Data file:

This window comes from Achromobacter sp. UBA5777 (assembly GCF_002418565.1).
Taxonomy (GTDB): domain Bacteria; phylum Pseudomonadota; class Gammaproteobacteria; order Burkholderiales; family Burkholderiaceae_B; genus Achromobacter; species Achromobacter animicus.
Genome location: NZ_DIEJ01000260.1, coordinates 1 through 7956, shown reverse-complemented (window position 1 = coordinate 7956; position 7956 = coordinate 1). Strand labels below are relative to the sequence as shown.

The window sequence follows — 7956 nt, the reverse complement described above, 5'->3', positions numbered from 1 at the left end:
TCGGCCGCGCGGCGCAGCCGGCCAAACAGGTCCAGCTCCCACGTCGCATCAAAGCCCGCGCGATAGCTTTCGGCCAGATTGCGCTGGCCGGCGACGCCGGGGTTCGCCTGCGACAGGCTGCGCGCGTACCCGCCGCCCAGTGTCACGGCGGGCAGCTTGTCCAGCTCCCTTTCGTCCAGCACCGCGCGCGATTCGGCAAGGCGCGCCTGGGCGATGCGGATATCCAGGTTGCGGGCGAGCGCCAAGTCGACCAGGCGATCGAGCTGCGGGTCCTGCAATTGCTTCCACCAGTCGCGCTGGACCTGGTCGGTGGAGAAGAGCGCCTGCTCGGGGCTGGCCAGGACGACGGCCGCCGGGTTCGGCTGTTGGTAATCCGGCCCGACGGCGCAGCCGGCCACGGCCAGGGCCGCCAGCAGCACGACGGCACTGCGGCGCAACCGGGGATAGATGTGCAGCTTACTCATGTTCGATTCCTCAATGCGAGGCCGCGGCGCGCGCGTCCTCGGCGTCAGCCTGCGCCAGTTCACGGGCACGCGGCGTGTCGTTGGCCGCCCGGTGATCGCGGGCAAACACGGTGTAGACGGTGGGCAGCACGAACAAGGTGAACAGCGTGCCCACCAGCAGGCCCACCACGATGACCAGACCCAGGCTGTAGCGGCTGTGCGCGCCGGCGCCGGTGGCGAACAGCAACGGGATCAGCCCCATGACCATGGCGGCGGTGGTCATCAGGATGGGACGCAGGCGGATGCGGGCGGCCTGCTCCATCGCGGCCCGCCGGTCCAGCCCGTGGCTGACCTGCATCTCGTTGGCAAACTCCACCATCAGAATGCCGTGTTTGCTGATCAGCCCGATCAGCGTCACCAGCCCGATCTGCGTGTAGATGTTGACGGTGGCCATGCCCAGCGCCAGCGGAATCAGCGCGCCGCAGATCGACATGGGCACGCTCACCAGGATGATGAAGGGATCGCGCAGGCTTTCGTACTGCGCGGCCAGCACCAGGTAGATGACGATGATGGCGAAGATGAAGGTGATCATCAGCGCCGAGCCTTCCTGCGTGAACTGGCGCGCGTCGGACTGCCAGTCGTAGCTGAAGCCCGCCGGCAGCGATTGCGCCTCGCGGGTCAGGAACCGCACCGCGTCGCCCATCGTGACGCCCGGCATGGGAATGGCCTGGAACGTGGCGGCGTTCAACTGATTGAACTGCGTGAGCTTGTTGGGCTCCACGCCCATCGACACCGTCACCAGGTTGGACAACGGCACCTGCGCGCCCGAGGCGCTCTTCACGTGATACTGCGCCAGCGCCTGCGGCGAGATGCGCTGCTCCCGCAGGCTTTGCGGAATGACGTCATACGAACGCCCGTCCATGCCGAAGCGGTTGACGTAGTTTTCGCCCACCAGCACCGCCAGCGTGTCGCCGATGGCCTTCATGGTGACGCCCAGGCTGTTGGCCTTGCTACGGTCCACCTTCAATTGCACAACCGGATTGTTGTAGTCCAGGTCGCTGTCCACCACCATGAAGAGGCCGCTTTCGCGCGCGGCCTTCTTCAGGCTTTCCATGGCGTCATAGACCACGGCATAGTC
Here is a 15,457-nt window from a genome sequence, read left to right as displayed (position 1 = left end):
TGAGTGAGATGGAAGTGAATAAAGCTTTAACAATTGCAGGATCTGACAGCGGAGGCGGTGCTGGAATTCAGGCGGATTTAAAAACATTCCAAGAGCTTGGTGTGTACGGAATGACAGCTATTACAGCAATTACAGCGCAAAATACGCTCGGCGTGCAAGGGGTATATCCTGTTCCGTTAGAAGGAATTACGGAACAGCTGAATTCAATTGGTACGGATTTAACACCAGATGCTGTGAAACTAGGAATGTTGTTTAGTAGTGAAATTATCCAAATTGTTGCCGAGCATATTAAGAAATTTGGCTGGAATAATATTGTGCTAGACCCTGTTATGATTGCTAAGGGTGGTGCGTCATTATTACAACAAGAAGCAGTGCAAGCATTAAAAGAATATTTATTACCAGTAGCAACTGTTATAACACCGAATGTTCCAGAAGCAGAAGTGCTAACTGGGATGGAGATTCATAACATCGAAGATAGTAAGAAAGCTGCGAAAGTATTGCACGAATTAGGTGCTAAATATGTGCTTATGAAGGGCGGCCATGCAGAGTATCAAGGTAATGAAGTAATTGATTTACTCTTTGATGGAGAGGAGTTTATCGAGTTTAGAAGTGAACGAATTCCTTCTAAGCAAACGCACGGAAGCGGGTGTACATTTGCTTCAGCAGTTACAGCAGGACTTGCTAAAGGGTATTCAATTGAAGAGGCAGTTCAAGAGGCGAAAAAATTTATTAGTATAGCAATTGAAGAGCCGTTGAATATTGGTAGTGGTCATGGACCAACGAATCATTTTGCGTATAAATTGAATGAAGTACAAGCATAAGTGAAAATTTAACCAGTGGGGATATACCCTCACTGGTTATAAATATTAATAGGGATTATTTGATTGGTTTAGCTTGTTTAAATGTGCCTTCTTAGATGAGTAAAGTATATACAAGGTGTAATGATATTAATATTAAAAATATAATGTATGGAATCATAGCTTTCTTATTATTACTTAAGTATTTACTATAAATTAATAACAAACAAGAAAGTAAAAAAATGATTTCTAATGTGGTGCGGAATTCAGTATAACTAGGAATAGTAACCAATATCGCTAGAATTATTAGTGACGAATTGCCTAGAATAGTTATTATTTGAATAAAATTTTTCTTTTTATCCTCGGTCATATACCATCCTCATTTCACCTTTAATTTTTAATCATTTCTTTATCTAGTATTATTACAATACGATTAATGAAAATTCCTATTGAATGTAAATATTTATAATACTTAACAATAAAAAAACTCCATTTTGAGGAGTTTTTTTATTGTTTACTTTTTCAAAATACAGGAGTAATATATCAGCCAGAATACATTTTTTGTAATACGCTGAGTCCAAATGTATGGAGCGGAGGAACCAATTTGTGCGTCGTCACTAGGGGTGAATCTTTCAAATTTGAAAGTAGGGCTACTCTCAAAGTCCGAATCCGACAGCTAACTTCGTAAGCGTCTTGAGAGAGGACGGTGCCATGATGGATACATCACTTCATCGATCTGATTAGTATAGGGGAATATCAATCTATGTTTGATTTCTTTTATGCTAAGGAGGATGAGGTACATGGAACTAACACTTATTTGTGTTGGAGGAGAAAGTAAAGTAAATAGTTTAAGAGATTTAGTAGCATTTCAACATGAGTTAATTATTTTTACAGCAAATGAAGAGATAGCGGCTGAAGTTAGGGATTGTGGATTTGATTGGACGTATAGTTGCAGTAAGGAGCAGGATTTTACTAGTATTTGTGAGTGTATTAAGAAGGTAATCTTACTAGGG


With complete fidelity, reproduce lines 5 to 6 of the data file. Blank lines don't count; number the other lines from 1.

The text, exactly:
TCGGCCGCGCGGCGCAGCCGGCCAAACAGGTCCAGCTCCCACGTCGCATCAAAGCCCGCGCGATAGCTTTCGGCCAGATTGCGCTGGCCGGCGACGCCGGGGTTCGCCTGCGACAGGCTGCGCGCGTACCCGCCGCCCAGTGTCACGGCGGGCAGCTTGTCCAGCTCCCTTTCGTCCAGCACCGCGCGCGATTCGGCAAGGCGCGCCTGGGCGATGCGGATATCCAGGTTGCGGGCGAGCGCCAAGTCGACCAGGCGATCGAGCTGCGGGTCCTGCAATTGCTTCCACCAGTCGCGCTGGACCTGGTCGGTGGAGAAGAGCGCCTGCTCGGGGCTGGCCAGGACGACGGCCGCCGGGTTCGGCTGTTGGTAATCCGGCCCGACGGCGCAGCCGGCCACGGCCAGGGCCGCCAGCAGCACGACGGCACTGCGGCGCAACCGGGGATAGATGTGCAGCTTACTCATGTTCGATTCCTCAATGCGAGGCCGCGGCGCGCGCGTCCTCGGCGTCAGCCTGCGCCAGTTCACGGGCACGCGGCGTGTCGTTGGCCGCCCGGTGATCGCGGGCAAACACGGTGTAGACGGTGGGCAGCACGAACAAGGTGAACAGCGTGCCCACCAGCAGGCCCACCACGATGACCAGACCCAGGCTGTAGCGGCTGTGCGCGCCGGCGCCGGTGGCGAACAGCAACGGGATCAGCCCCATGACCATGGCGGCGGTGGTCATCAGGATGGGACGCAGGCGGATGCGGGCGGCCTGCTCCATCGCGGCCCGCCGGTCCAGCCCGTGGCTGACCTGCATCTCGTTGGCAAACTCCACCATCAGAATGCCGTGTTTGCTGATCAGCCCGATCAGCGTCACCAGCCCGATCTGCGTGTAGATGTTGACGGTGGCCATGCCCAGCGCCAGCGGAATCAGCGCGCCGCAGATCGACATGGGCACGCTCACCAGGATGATGAAGGGATCGCGCAGGCTTTCGTACTGCGCGGCCAGCACCAGGTAGATGACGATGATGGCGAAGATGAAGGTGATCATCAGCGCCGAGCCTTCCTGCGTGAACTGGCGCGCGTCGGACTGCCAGTCGTAGCTGAAGCCCGCCGGCAGCGATTGCGCCTCGCGGGTCAGGAACCGCACCGCGTCGCCCATCGTGACGCCCGGCATGGGAATGGCCTGGAACGTGGCGGCGTTCAACTGATTGAACTGCGTGAGCTTGTTGGGCTCCACGCCCATCGACACCGTCACCAGGTTGGACAACGGCACCTGCGCGCCCGAGGCGCTCTTCACGTGATACTGCGCCAGCGCCTGCGGCGAGATGCGCTGCTCCCGCAGGCTTTGCGGAATGACGTCATACGAACGCCCGTCCATGCCGAAGCGGTTGACGTAGTTTTCGCCCACCAGCACCGCCAGCGTGTCGCCGATGGCCTTCATGGTGACGCCCAGGCTGTTGGCCTTGCTACGGTCCACCTTCAATTGCACAACCGGATTGTTGTAGTCCAGGTCGCTGTCCACCACCATGAAGAGGCCGCTTTCGCGCGCGGCCTTCTTCAGGCTTTCCATGGCGTCATAGACCACGGCATAGTC
Here is a 15,457-nt window from a genome sequence, read left to right as displayed (position 1 = left end):